Possible Talking Points for Emails and Phone Calls

Click here to email your city council members!

Top Line Messaging:  The city council should safeguard constitutional freedoms. These types of laws undermine them. 

  • Everywhere these laws have passed, freedom of speech, freedom of religion, and freedom of conscience are at risk.
  • Every lawmaker's first duty is to protect and uphold – not threaten – citizens' constitutionally protected freedoms.
  • Every law should respect the constitutional freedoms of all our citizens. These laws are a clear and present danger to our most precious freedoms.

The city council's first priority should be to guard our freedoms.

  • The government has no business punishing its citizens for their ideas and beliefs. 
  • Briefly tell the story of Barronelle StutzmanBlaine AdamsonJack Phillips, or Donald and Evelyn Knapp to illustrate how governments use these types of laws to punish citizens for their religious beliefs.
  • Freedom from government coercion is good for the economy, the business community, and the people of our community.
  • This type of law is an answer to a problem we do not have. By showing intolerance to people of faith, it does nothing more than undermine our freedom to live in a diverse, robust, and tolerant city.

Elected officials have a duty to protect the privacy, safety, and dignity of all citizens.

  • Compromising the safety and privacy of women and children is not an option.
  • Enacting a law that allows men into the public restrooms, locker rooms, and dressing rooms that women and girls use is an invasion of privacy and a threat to safety.
  • This law is bad policy because the safety and privacy rights of women and girls are too important to ignore.

In Scottsdale, we already are respectful and tolerant of one another.   

  • Scottsdale is already diverse and inclusive. There is no need for an ill-conceived law that will trample religious freedom and put the privacy and safety of women and girls at risk. 
  • This city is already a tolerant place. We should ensure that everyone's freedom of speech, conscience, and religion is protected.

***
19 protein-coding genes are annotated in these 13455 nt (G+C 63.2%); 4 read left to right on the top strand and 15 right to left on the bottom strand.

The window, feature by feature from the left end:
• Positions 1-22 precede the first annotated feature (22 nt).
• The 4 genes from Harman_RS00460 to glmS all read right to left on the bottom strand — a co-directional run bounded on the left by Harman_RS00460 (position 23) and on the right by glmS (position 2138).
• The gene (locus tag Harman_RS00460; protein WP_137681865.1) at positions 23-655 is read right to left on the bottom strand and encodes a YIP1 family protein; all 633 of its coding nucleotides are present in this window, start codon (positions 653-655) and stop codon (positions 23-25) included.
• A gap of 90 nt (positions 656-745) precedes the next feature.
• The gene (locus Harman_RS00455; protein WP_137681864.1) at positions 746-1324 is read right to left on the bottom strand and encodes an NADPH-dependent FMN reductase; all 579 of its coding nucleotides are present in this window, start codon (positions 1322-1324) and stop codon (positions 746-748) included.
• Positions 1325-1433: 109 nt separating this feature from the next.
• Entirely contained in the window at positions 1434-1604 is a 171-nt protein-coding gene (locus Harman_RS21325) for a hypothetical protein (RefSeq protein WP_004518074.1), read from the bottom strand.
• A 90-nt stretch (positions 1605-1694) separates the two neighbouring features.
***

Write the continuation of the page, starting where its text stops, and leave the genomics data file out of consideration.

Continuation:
• Arizonans value diversity. Scottsdale does not have a discrimination problem that warrants overreaching government laws like this.
  • There is no evidence that there are patterns of discrimination in Scottsdale against those who identify as LGBT. This law is a solution in search of a problem.

We should let the "Unity Pledge" unite us, and not enact laws that will divide our community.

  • Scottsdale already passed the "Unity Pledge," and many businesses have signed it, pledging to treat everyone with respect. Plus, there is no evidence of discrimination problems in Scottsdale. There is simply no need for a law like this. Scottsdale businesses are already treating everyone fairly. 
  • The "Unity Pledge" struck the proper balance. It encourages businesses to treat people fairly without forcing business owners to violate their consciences and their sincerely held religious beliefs about sensitive issues like marriage. 
  • If you move forward with this type of law, it will prove to be divisive. The "Unity Pledge," on the other hand, unites us around our commitment to be fair to one another. The city council should let the "Unity Pledge" work.
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posted about this on Facebook 2015-11-12 06:54:22 -0700
Council Considering Special Protections for LGBT - Study Session November 17
@TPScottsdale tweeted link to this page. 2015-11-12 06:54:19 -0700
published this page in Scottsdale City Council & DDC 2015-11-12 06:54:13 -0700